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Do You Really Have to Ban Dessert?
Eat a Wide Variety of Foods for a Healthy Diet
Eating the Sugar-Free Way
Emotional Eating - A Major Factor for Obesity
Exercise & Fitness
Fight Fat by Drinking Water
Food Addiction: A Craving You Can’t Seem to Control
Is Being Fat Your Fault?
Terms of Use Agreement
The Positive Approach to Weight Loss
Understanding Fats and Carbs
Weight Loss Diet
Weight Loss Surgery
What Is Your Perfect Weight?
Using the TRIM Method to Set Weight Loss Goals

Why Does Your Body Build Up Exess Fat?

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Trying to Lose Weight? Change When You Eat Dinner

Most Americans eat a heavy meal late in the day and then go on to have a snack while watching television. This sabotages your weight loss efforts.

Your body’s metabolism slows down dramatically in preparation for sleep and it’s fat storing process begins. You can help minimize the weight gaining process by eating dinner earlier in the evening. If you take a walk or do other forms of physical activity, you can lessen it even more.

A study made by the University of Minnesota showed that people who were put on a 2,000 calorie diet either lost or gained weight depending on the times of day that they ate. Those who ate most of their calories early in the day lost weight while those who ate them late in the day gained weight - a lot of weight.

Ideally, you should eat your largest meal at mid day; but, if you can’t, you should eat your evening meal as early as possible - between 5:30 and 6:00 pm. The later you eat, the smaller your portions should be. Eating more slowly will also help.

Evening meals should contain more vegetables and grains and fewer proteins and fats. Delay your dessert until after your post-dinner walk - and make it low in fat.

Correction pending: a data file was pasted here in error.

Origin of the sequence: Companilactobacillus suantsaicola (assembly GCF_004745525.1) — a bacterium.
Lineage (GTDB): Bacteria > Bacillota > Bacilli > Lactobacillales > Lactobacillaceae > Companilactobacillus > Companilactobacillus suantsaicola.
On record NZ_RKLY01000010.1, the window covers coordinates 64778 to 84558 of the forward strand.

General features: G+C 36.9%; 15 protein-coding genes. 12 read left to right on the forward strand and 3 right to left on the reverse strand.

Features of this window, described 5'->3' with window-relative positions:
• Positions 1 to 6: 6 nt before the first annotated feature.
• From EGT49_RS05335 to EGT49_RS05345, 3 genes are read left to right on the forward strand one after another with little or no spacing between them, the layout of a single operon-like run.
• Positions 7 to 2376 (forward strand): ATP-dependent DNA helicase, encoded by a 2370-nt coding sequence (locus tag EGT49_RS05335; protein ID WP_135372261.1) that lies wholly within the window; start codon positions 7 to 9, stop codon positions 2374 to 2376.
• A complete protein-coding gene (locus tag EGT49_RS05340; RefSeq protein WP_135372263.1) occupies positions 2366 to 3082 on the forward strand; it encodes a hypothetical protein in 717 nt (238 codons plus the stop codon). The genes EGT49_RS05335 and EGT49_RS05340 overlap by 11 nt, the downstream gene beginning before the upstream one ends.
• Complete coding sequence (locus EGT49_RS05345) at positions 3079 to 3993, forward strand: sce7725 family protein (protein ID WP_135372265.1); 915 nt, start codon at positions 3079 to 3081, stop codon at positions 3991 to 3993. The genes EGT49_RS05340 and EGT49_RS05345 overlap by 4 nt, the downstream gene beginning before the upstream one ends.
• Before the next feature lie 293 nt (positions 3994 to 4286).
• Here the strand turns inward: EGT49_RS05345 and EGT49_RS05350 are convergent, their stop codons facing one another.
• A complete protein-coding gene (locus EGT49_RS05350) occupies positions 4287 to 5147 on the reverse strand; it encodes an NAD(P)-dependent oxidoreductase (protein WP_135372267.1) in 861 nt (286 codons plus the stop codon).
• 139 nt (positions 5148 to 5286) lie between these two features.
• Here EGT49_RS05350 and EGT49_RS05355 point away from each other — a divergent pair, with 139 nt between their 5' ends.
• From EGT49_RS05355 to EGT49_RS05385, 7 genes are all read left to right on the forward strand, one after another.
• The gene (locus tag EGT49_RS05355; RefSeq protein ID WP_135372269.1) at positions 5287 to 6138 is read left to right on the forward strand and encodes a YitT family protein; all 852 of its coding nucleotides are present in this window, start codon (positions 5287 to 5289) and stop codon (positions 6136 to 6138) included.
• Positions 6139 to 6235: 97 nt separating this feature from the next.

Your evening meal should be no more than 500 to 600 calories. Of course, here again, most of those calories should be low in calories.

To help you keep track of what you eat, use a food diary. It doesn’t have to be anything fancy. Even just a piece of paper will do. You will only need to keep it for a short time - until you can see a pattern in your eating habits. A study by the Journal of the American Dietetic Association shows that impressive body fat losses are associated with keeping records of what you eat.

Creating meals that are low in fat but are still delicious can be a challenge. If you have a job and then must go home and cook dinner, it’s even more difficult. Here are a few tips to help:

1. The first step is to plan ahead by keeping your pantry and refrigerator filled with healthy foods.

2. Plan meals as well as your pantry. Set aside a short time each week to plan meals and snacks for the week.

3. Use a microwave to shorten cooking time when possible. Fast food doesn’t have to mean fat food.

4. Keep a list. When you get low on a food or ingredient, add it to the list. You’ll be less likely to stop at McDonald’s on your way home from work.

5. Double favorite recipes and freeze half for when you’re late and don’t have time to cook.

Yes, losing weight is a challenge. But you can help yourself by paying attention to what you eat and what time of day that you eat. Plan ahead so that you can prepare nutritious meals quickly. Remember that the later in the day that you eat high fat foods, the more weight that you will gain.